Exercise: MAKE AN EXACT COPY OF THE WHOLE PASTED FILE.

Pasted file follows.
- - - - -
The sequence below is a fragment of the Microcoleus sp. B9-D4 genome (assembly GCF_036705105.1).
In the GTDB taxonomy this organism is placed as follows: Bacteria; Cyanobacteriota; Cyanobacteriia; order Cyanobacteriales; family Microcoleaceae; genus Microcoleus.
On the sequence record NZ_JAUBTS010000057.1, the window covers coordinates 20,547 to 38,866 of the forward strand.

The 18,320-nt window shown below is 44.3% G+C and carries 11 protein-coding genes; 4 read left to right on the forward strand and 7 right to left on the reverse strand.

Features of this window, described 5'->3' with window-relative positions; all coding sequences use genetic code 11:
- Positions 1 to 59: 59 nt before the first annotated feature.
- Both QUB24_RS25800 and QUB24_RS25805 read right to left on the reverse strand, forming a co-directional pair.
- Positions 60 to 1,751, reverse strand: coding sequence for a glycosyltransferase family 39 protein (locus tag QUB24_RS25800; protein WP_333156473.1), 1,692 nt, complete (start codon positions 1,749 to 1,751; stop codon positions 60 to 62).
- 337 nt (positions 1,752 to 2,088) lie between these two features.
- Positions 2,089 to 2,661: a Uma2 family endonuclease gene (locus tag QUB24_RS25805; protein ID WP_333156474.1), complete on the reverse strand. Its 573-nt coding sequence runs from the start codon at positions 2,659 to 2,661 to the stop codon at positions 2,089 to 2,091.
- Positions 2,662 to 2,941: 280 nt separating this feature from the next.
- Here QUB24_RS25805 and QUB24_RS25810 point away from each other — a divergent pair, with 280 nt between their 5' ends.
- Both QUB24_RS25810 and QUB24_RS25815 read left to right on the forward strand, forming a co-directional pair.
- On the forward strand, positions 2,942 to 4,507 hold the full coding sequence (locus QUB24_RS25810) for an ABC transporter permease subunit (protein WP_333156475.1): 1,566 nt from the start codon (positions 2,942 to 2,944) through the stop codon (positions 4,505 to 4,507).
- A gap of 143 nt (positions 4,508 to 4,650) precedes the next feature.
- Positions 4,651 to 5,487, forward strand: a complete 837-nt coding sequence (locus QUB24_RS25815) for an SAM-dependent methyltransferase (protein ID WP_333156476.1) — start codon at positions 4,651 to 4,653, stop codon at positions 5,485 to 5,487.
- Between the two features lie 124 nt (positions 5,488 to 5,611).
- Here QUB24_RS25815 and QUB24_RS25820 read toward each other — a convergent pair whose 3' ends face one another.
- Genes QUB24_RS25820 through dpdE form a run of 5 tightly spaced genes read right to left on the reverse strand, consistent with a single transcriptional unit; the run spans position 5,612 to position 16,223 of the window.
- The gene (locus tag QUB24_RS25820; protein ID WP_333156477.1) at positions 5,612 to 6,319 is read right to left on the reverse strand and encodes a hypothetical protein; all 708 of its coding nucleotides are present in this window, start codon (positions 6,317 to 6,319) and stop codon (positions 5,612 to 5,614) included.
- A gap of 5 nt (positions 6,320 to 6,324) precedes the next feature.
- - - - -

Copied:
The sequence below is a fragment of the Microcoleus sp. B9-D4 genome (assembly GCF_036705105.1).
In the GTDB taxonomy this organism is placed as follows: Bacteria; Cyanobacteriota; Cyanobacteriia; order Cyanobacteriales; family Microcoleaceae; genus Microcoleus.
On the sequence record NZ_JAUBTS010000057.1, the window covers coordinates 20,547 to 38,866 of the forward strand.

The 18,320-nt window shown below is 44.3% G+C and carries 11 protein-coding genes; 4 read left to right on the forward strand and 7 right to left on the reverse strand.

Features of this window, described 5'->3' with window-relative positions; all coding sequences use genetic code 11:
- Positions 1 to 59: 59 nt before the first annotated feature.
- Both QUB24_RS25800 and QUB24_RS25805 read right to left on the reverse strand, forming a co-directional pair.
- Positions 60 to 1,751, reverse strand: coding sequence for a glycosyltransferase family 39 protein (locus tag QUB24_RS25800; protein WP_333156473.1), 1,692 nt, complete (start codon positions 1,749 to 1,751; stop codon positions 60 to 62).
- 337 nt (positions 1,752 to 2,088) lie between these two features.
- Positions 2,089 to 2,661: a Uma2 family endonuclease gene (locus tag QUB24_RS25805; protein ID WP_333156474.1), complete on the reverse strand. Its 573-nt coding sequence runs from the start codon at positions 2,659 to 2,661 to the stop codon at positions 2,089 to 2,091.
- Positions 2,662 to 2,941: 280 nt separating this feature from the next.
- Here QUB24_RS25805 and QUB24_RS25810 point away from each other — a divergent pair, with 280 nt between their 5' ends.
- Both QUB24_RS25810 and QUB24_RS25815 read left to right on the forward strand, forming a co-directional pair.
- On the forward strand, positions 2,942 to 4,507 hold the full coding sequence (locus QUB24_RS25810) for an ABC transporter permease subunit (protein WP_333156475.1): 1,566 nt from the start codon (positions 2,942 to 2,944) through the stop codon (positions 4,505 to 4,507).
- A gap of 143 nt (positions 4,508 to 4,650) precedes the next feature.
- Positions 4,651 to 5,487, forward strand: a complete 837-nt coding sequence (locus QUB24_RS25815) for an SAM-dependent methyltransferase (protein ID WP_333156476.1) — start codon at positions 4,651 to 4,653, stop codon at positions 5,485 to 5,487.
- Between the two features lie 124 nt (positions 5,488 to 5,611).
- Here QUB24_RS25815 and QUB24_RS25820 read toward each other — a convergent pair whose 3' ends face one another.
- Genes QUB24_RS25820 through dpdE form a run of 5 tightly spaced genes read right to left on the reverse strand, consistent with a single transcriptional unit; the run spans position 5,612 to position 16,223 of the window.
- The gene (locus tag QUB24_RS25820; protein ID WP_333156477.1) at positions 5,612 to 6,319 is read right to left on the reverse strand and encodes a hypothetical protein; all 708 of its coding nucleotides are present in this window, start codon (positions 6,317 to 6,319) and stop codon (positions 5,612 to 5,614) included.
- A gap of 5 nt (positions 6,320 to 6,324) precedes the next feature.